While critics would tell horror stories of people cramming SAT words in order to get an unfair edge, that was never really an issue. I know from years of SAT preparation that it is nearly impossible to dramatically improve your vocabulary in the short term unless you are willing to devote your life to this endeavor. The benefits of SAT word lists were never that great. Students with busy schedules (that is, all of them) were better off studying for other parts of the test. Now, though, tough vocabulary questions are gone, and that makes test preparation even more effective, which means it’s easier for people with more resources to do well. So instead of alleviating aspects of educational inequality, dumbing down the vocabulary actually makes things worse.

The rest of the reading test is fairly standard, except that it’s easier. It’s less time pressured, and the scoring is so forgiving that you can get pretty close to a middle score even if you know only one-third of the material.

Still, the test seems to have more questions that are vague, arbitrary or ambiguous. For example, one question that asks why certain facts are mentioned has one answer choice that says “offer an explanation” and another that says “support a conclusion.” But in this case, the conclusion and the explanation were basically the same thing, so what should you pick? The College Board wants you to pick the explanation choice, but there’s really nothing wrong with the conclusion choice.

Standardized tests have always had these issues, especially with reading questions. But now when I’m explaining SAT questions, I find myself explaining that the way to get the correct answer is to think the way the College Board thinks. And sometimes I can’t explain the correct answer at all. The math questions are better in this respect, but the issues there run deeper.

SAT Math: A Monument to Drill and Kill

The College Board tells us the new test focuses more on “the content that matters most for college readiness (rather than a vast array of concepts).” In practice, that means a lot of algebra and functions, and less geometry and arithmetic. The new test has much more content from Algebra 2, and even a little trigonometry. You can see the reasoning behind that: math matters, advances in STEM fields have promoted human flourishing and you need Algebra 2 for those fields.

But that doesn’t mean everyone should take Algebra 2, and it doesn’t mean skills in Algebra 2 should be so important in determining whether and where everyone goes to college. Let’s face it: for the vast majority of people, Algebra 2 is a painful slog through concepts they will never use again. Are we really sure that we want to force everyone to take the course in the first place? And even if we think students need to take it, should it be more important to their college admissions chances than other branches of math that have been downplayed in the new SAT? To function in society, you probably should have at least some understanding of averages, percentages, ratios and many other concepts, but the equation of a parabola probably doesn’t belong on that list.

The real objection to the changes in the math section, though, is not so much about what is tested but rather how it is tested. In the past, the hardest questions on the SAT were less a test of math skills and more a test of critical thinking skills. You still needed to know the math in order to answer the question, but you had to come up with nonobvious alternatives, spot assumptions and find logical shortcuts in order to get a great score. Those skills should be relevant to college success, right?

Some people don’t think so. They argue that students find these kinds of questions really frustrating, because you would have to solve problems that were different from any you had seen before. Of course the typical high school math experience nowadays is heavy on repetition and light on both exploration and critical thinking. As a result, SAT Math is now a relentless drill-and-kill exercise that is more of a test of endurance and patience than a test of true problem-solving ability. But in the real world, who is more valuable: the person who can solve the same problem over and over or the person who can analyze a new problem and figure it out without being told how to do it?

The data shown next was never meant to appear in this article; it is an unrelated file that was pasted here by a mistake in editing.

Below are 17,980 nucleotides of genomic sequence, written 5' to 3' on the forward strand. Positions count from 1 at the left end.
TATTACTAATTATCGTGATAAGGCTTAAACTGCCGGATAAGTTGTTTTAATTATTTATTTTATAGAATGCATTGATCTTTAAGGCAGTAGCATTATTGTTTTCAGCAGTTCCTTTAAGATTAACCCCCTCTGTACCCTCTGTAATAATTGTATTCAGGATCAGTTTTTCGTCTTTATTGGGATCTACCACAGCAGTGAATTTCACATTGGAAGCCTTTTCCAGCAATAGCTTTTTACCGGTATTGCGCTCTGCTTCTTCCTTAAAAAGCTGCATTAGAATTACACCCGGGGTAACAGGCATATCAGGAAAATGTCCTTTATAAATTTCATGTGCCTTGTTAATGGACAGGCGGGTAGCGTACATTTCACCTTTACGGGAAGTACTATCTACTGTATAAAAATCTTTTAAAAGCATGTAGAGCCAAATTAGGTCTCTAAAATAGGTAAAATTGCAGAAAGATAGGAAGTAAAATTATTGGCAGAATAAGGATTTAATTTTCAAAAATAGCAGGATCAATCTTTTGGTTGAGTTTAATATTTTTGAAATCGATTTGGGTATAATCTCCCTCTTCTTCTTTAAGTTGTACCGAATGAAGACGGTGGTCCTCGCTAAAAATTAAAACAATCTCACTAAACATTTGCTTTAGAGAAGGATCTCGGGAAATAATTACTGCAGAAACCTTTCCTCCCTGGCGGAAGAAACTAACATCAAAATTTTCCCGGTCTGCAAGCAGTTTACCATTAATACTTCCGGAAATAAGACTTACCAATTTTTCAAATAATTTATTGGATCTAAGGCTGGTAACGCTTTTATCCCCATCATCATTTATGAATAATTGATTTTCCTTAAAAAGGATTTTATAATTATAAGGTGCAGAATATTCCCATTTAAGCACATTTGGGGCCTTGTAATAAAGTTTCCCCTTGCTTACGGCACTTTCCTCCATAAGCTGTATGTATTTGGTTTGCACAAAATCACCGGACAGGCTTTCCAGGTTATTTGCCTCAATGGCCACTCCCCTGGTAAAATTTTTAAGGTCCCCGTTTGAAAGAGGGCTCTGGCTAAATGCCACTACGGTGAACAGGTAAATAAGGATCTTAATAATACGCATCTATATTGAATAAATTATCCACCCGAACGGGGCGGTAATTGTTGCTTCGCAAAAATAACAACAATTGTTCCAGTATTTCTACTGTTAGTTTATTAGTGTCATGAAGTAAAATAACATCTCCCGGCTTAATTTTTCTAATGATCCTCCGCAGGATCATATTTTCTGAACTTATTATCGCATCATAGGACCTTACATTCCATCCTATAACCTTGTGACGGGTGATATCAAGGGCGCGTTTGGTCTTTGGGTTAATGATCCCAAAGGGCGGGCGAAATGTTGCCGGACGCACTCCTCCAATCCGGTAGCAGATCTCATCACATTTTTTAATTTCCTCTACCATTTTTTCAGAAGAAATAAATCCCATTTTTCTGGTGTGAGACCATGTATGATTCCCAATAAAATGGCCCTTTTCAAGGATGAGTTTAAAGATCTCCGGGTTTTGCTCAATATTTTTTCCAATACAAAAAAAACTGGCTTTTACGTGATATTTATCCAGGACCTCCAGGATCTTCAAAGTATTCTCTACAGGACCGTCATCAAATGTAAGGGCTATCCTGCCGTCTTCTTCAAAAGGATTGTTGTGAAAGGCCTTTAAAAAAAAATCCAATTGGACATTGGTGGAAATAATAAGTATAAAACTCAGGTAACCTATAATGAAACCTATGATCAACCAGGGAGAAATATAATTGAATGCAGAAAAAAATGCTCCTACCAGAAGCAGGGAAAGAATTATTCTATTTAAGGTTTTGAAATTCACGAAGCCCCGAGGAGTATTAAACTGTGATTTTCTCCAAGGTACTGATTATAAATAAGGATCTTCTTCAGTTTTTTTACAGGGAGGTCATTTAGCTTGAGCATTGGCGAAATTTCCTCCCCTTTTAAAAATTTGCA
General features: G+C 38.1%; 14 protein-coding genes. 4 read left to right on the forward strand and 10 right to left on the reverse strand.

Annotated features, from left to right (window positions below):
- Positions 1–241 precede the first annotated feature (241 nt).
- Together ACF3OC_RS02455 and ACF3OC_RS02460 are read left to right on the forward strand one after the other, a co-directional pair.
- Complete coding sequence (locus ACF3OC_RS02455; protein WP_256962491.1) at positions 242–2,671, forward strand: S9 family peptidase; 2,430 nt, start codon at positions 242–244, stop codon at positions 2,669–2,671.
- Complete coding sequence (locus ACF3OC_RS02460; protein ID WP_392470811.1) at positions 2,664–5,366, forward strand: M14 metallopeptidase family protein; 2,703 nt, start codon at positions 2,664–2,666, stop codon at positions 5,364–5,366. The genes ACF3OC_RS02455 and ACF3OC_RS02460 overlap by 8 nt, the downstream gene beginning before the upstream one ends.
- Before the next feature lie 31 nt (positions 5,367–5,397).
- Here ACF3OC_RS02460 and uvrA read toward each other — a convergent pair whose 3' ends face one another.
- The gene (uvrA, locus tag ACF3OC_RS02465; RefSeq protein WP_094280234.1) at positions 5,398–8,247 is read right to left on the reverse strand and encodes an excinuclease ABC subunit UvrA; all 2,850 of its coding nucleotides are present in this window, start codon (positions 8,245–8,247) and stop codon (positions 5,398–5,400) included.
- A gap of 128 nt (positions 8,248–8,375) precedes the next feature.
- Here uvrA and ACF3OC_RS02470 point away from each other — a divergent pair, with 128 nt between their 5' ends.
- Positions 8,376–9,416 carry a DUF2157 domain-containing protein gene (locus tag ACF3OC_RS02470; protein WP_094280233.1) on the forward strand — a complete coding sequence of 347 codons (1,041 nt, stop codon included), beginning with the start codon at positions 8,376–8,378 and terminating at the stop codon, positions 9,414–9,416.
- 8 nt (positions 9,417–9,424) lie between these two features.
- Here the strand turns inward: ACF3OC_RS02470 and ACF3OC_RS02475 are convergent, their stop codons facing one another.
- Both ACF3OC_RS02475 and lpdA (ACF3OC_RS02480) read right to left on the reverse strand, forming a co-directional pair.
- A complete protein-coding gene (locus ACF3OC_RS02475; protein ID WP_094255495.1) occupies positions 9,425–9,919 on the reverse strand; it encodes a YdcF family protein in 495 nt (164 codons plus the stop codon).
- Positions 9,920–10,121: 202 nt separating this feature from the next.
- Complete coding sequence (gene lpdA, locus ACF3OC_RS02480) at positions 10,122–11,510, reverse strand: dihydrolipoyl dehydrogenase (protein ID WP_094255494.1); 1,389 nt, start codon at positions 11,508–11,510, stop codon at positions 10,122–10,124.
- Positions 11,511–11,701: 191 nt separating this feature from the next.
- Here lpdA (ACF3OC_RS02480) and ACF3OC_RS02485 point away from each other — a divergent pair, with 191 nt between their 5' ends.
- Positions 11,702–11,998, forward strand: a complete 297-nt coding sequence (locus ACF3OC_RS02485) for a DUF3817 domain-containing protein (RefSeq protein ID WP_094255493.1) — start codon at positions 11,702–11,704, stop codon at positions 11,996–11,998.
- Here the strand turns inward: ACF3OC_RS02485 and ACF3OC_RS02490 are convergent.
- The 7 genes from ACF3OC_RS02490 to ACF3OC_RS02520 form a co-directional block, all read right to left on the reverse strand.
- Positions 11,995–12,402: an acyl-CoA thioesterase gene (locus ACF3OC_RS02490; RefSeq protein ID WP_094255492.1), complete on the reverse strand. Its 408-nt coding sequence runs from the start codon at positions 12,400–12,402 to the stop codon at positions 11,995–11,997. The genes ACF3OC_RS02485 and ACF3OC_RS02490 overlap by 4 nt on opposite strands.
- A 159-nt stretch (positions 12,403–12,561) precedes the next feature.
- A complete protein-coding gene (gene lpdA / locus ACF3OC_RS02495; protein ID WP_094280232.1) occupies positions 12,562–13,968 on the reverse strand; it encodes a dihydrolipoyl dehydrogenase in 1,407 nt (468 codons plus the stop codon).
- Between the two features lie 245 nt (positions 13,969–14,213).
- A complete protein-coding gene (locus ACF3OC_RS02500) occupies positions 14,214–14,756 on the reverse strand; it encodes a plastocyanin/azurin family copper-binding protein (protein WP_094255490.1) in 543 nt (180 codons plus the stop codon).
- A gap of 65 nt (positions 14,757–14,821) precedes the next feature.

The College Board says students should be “rewarded” for their hard work learning “essential math skills.” Another way of seeing that is to conclude that the College Board wants uniform compliance with the Common Core vision of education -- not just in K-12, but beyond as well. If the selection process for college (and eventually, college itself) becomes more like high school, do we really think the world will be a better place?

Is There Anything Good About the New SAT?

It’s not all bad. The reading and writing sections now ask you to draw inferences from graphs. That’s an important skill that deserves to be tested. The math has a lot more reading in it, and that’s at least defensible, since translating between English and math is crucial for the application of math concepts. The College Board’s partnership with Khan Academy is a really nice development. People need high-quality, low-cost practice with official materials. So it could be worse.

Why Is the College Board Doing This?

The new SAT is not a nefarious plot to ruin education. The College Board honestly believes the new SAT is a better test than the old one. The Common Core is all about consistency, and so if you are a true believer in the Common Core, then you probably believe that this vision of education should extend into college admissions as well.

It’s also important to acknowledge that the Common Core arose in response to real problems. Today, too many students arrive at college unprepared for college work, and they drop out in great numbers and with heavy debts. Tests that measure those fundamental skills are legitimate parts of the college admissions process.

However, that doesn’t mean the Common Core is the best articulation of those fundamental skills, and it doesn’t mean skills outside of those fundamentals should be ignored entirely. College should be more than an extension of high school, and it would be an indictment of our education system if the skills required to succeed in college were merely the same as those required for high school success.

The first round of data suggests that the new SAT does predict success in the first year of college. In a sense, that’s good news, because if that weren’t true, then the SAT would clearly be a dismal failure. But there’s another way to look at it: given that the new SAT is a drill-and-kill slog of compliance, maybe the concern shouldn’t be that it won’t predict college success, but rather that it will.


Ben Paris has more than 20 years of experience in test preparation and educational assessment, designing test preparation courses for leading companies as well as training programs to help improve the quality of test questions. He has published dozens of test prep books, trained hundreds of teachers and taught thousands of students how to succeed on standardized tests.


Back to Top